Leaders of the Tennessee General Assembly are jumping at the chance to add a work requirement for TennCare. A new policy from the Trump Administration allows Medicaid programs in each state to pursue new restrictions.
House Speaker Beth Harwell has filed a bill that directs TennCare to start the process of instituting a work requirement for able-bodied adults without children under the age of six.
This does not necessarily mean Medicaid recipients would need a job. They could also satisfy the rule through job training or volunteer opportunities.
"This is exactly the type of flexibility states have been asking for the last several years, and I appreciate the Trump Administration handing that power back to the states," a statement said from Harwell, who is also running for governor this year. "This legislation is about lifting people out of poverty, while still providing the support needed for Tennesseans to be successful and prosperous."
TennCare is not one of the 10 state Medicaid programs already asking the White House for permission. Spokesperson Sarah Tanksley says it's still unclear whether a work requirement could save the state much money.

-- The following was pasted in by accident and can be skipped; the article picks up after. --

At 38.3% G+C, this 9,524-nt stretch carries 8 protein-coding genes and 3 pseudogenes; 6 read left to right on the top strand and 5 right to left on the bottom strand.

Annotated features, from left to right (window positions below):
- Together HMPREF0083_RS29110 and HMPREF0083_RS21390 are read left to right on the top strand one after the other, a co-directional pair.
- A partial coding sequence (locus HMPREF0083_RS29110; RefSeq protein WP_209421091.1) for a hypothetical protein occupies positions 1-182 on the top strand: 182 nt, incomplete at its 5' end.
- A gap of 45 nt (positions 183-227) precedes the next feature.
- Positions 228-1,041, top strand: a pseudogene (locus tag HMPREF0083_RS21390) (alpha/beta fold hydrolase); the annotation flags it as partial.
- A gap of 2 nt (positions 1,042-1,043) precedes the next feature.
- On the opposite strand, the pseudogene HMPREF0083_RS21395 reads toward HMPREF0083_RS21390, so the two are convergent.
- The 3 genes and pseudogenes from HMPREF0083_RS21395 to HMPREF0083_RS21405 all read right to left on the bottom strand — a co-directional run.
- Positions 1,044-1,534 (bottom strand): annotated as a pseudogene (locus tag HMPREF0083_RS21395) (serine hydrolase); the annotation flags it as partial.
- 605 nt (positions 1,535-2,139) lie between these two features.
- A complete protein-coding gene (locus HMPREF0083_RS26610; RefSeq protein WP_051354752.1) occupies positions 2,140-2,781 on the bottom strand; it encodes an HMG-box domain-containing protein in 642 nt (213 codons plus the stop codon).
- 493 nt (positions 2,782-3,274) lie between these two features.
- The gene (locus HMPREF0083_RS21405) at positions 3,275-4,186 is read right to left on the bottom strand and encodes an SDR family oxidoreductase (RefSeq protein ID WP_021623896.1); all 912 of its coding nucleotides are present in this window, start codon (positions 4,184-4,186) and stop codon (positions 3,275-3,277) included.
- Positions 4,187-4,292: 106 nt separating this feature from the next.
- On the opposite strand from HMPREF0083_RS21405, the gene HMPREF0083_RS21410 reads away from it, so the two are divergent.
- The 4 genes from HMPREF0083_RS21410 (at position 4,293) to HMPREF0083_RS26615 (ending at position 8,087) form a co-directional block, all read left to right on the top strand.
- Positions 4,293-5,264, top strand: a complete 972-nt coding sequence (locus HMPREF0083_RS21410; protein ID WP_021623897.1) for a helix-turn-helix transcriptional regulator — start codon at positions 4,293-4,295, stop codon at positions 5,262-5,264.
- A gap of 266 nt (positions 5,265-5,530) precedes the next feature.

"There are a lot of factors to consider as far as the population that this may involve and what the cost to the state would be," she said.
More than half of TennCare's 1.4 million enrollees are children. Plus, Tanksley says enforcing the new rule might create additional expenses, like funding job placement programs. She sees value in waiting to see how other states do it.
Democrats say they, too, could get on board with a work requirement. House Minority Leader Craig Fitzhugh, who is also running for governor, says he'd support it if Republicans agree to expand Medicaid under the Affordable Care Act.
"These are people who have jobs," Fitzhugh said, referring to the roughly 200,000 who might be eligible for TennCare if the program were expanded to include the working poor.